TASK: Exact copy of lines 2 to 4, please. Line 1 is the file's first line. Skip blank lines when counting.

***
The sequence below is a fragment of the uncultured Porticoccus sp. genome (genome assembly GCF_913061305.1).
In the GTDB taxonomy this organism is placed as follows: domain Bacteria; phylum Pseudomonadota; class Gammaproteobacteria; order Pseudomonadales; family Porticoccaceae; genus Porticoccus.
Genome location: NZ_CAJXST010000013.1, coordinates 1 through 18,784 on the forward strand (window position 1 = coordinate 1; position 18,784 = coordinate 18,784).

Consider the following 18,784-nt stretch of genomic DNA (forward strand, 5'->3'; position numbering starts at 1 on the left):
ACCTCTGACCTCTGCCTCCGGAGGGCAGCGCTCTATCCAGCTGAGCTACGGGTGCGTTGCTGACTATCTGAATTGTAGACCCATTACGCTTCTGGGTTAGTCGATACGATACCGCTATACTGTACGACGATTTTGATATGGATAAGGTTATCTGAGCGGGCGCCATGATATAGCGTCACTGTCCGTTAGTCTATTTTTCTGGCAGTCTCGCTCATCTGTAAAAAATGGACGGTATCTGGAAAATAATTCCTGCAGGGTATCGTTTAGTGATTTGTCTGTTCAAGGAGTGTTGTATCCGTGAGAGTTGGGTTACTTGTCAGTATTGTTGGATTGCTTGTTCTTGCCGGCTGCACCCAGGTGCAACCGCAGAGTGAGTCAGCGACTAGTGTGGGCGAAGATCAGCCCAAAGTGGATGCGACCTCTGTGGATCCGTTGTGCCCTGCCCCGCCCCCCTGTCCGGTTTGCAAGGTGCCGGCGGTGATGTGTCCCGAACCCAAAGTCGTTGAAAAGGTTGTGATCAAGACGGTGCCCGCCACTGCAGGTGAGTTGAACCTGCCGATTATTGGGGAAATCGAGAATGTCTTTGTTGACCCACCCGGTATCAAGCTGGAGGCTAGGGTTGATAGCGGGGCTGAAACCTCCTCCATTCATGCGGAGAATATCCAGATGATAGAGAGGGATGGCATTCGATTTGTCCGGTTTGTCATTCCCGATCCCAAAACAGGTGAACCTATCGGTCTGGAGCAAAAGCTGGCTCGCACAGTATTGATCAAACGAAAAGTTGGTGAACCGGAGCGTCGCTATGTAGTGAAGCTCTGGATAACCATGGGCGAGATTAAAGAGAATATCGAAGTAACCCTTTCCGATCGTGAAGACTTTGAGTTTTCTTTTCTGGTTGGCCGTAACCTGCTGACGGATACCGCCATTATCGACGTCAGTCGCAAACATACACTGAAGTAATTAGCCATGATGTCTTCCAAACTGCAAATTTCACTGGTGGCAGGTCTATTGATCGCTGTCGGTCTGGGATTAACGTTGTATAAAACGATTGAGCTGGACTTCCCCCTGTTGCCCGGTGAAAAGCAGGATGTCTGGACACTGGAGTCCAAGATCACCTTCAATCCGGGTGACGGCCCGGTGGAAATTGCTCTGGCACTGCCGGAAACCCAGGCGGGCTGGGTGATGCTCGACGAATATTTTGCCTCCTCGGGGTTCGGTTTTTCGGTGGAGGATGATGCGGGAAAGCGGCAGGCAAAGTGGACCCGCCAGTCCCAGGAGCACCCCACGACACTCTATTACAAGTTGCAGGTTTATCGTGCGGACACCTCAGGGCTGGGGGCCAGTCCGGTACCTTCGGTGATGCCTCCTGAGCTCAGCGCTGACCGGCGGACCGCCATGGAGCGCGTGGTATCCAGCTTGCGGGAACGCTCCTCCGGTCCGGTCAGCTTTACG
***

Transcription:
In the GTDB taxonomy this organism is placed as follows: domain Bacteria; phylum Pseudomonadota; class Gammaproteobacteria; order Pseudomonadales; family Porticoccaceae; genus Porticoccus.
Genome location: NZ_CAJXST010000013.1, coordinates 1 through 18,784 on the forward strand (window position 1 = coordinate 1; position 18,784 = coordinate 18,784).

Consider the following 18,784-nt stretch of genomic DNA (forward strand, 5'->3'; position numbering starts at 1 on the left):